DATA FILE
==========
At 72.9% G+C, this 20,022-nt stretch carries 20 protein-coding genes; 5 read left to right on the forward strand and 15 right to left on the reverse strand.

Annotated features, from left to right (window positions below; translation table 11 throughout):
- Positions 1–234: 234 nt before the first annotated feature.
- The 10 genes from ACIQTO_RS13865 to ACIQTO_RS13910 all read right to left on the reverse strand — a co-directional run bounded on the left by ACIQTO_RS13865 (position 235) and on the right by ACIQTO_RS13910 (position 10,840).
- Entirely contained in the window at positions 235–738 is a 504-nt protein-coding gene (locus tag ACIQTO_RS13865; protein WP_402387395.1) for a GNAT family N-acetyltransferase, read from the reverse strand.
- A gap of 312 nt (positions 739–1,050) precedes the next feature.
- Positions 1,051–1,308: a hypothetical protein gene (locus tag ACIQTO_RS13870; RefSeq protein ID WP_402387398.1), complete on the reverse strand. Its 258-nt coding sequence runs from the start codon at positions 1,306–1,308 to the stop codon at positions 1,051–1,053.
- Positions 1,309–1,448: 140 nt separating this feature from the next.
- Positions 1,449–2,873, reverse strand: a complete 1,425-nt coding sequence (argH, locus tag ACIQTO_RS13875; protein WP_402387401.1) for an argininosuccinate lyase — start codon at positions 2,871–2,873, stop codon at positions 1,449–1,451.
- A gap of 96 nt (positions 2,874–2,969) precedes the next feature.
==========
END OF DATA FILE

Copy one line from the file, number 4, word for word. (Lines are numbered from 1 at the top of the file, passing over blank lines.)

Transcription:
- The 10 genes from ACIQTO_RS13865 to ACIQTO_RS13910 all read right to left on the reverse strand — a co-directional run bounded on the left by ACIQTO_RS13865 (position 235) and on the right by ACIQTO_RS13910 (position 10,840).